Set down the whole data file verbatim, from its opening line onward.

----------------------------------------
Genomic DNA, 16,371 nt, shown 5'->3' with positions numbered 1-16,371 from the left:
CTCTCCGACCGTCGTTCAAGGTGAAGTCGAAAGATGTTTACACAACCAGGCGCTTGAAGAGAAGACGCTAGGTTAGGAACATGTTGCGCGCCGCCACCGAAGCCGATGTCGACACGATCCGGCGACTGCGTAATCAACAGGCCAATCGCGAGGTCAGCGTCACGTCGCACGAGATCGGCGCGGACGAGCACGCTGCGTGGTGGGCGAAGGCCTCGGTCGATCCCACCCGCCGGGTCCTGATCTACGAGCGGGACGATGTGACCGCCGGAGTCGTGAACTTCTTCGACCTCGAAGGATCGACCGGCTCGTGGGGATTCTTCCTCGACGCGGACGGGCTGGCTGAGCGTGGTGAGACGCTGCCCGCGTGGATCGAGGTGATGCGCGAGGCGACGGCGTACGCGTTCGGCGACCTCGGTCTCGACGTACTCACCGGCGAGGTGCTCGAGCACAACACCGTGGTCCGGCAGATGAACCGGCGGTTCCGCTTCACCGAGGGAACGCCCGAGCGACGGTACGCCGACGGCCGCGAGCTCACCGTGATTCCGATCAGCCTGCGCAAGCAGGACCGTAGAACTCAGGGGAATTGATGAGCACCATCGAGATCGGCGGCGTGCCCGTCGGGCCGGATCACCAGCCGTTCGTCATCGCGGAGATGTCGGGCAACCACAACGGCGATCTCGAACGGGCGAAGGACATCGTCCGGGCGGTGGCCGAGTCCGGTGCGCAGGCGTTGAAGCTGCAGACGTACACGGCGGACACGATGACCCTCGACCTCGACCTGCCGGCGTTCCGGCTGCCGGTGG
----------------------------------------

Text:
Genomic DNA, 16,371 nt, shown 5'->3' with positions numbered 1-16,371 from the left:
CTCTCCGACCGTCGTTCAAGGTGAAGTCGAAAGATGTTTACACAACCAGGCGCTTGAAGAGAAGACGCTAGGTTAGGAACATGTTGCGCGCCGCCACCGAAGCCGATGTCGACACGATCCGGCGACTGCGTAATCAACAGGCCAATCGCGAGGTCAGCGTCACGTCGCACGAGATCGGCGCGGACGAGCACGCTGCGTGGTGGGCGAAGGCCTCGGTCGATCCCACCCGCCGGGTCCTGATCTACGAGCGGGACGATGTGACCGCCGGAGTCGTGAACTTCTTCGACCTCGAAGGATCGACCGGCTCGTGGGGATTCTTCCTCGACGCGGACGGGCTGGCTGAGCGTGGTGAGACGCTGCCCGCGTGGATCGAGGTGATGCGCGAGGCGACGGCGTACGCGTTCGGCGACCTCGGTCTCGACGTACTCACCGGCGAGGTGCTCGAGCACAACACCGTGGTCCGGCAGATGAACCGGCGGTTCCGCTTCACCGAGGGAACGCCCGAGCGACGGTACGCCGACGGCCGCGAGCTCACCGTGATTCCGATCAGCCTGCGCAAGCAGGACCGTAGAACTCAGGGGAATTGATGAGCACCATCGAGATCGGCGGCGTGCCCGTCGGGCCGGATCACCAGCCGTTCGTCATCGCGGAGATGTCGGGCAACCACAACGGCGATCTCGAACGGGCGAAGGACATCGTCCGGGCGGTGGCCGAGTCCGGTGCGCAGGCGTTGAAGCTGCAGACGTACACGGCGGACACGATGACCCTCGACCTCGACCTGCCGGCGTTCCGGCTGCCGGTGG